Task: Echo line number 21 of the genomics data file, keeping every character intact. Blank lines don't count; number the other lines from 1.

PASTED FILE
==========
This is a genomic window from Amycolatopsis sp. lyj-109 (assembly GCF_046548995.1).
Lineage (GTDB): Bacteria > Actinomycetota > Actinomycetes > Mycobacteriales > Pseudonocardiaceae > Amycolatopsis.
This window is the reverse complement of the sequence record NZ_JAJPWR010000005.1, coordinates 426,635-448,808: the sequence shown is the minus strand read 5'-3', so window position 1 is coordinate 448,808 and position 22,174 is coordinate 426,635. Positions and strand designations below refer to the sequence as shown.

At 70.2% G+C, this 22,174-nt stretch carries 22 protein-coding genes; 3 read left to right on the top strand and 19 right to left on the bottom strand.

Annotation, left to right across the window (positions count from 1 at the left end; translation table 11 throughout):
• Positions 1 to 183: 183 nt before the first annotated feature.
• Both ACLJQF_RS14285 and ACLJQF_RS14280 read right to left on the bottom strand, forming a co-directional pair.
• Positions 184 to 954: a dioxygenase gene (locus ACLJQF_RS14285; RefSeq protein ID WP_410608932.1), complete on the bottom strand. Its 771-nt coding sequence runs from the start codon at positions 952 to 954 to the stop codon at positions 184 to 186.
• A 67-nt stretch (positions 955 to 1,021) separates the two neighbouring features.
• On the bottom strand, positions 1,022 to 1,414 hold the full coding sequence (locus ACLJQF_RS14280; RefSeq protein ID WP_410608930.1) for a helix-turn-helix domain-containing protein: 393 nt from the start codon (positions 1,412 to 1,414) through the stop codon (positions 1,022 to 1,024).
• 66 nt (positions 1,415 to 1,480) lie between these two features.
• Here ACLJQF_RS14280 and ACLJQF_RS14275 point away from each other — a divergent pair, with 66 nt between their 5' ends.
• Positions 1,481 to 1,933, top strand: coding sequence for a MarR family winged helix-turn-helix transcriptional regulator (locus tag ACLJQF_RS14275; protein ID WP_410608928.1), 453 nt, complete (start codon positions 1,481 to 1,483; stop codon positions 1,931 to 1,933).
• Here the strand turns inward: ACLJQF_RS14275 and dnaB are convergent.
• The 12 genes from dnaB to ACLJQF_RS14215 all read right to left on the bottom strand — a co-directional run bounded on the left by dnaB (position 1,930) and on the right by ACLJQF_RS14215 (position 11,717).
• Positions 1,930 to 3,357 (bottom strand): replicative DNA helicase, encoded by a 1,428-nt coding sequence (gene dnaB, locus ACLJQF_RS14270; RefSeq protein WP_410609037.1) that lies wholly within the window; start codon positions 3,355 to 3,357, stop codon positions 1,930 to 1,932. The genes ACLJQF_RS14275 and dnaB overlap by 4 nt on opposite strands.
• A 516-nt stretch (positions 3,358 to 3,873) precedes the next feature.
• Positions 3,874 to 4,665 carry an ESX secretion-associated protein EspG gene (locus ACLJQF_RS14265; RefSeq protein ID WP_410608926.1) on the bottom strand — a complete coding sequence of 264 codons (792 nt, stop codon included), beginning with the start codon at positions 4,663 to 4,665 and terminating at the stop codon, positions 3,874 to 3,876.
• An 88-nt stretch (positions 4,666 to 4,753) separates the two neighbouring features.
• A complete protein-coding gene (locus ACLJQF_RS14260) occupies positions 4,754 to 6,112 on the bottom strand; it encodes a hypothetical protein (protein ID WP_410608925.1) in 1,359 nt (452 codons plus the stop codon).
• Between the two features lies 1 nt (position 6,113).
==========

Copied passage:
• Between the two features lies 1 nt (position 6,113).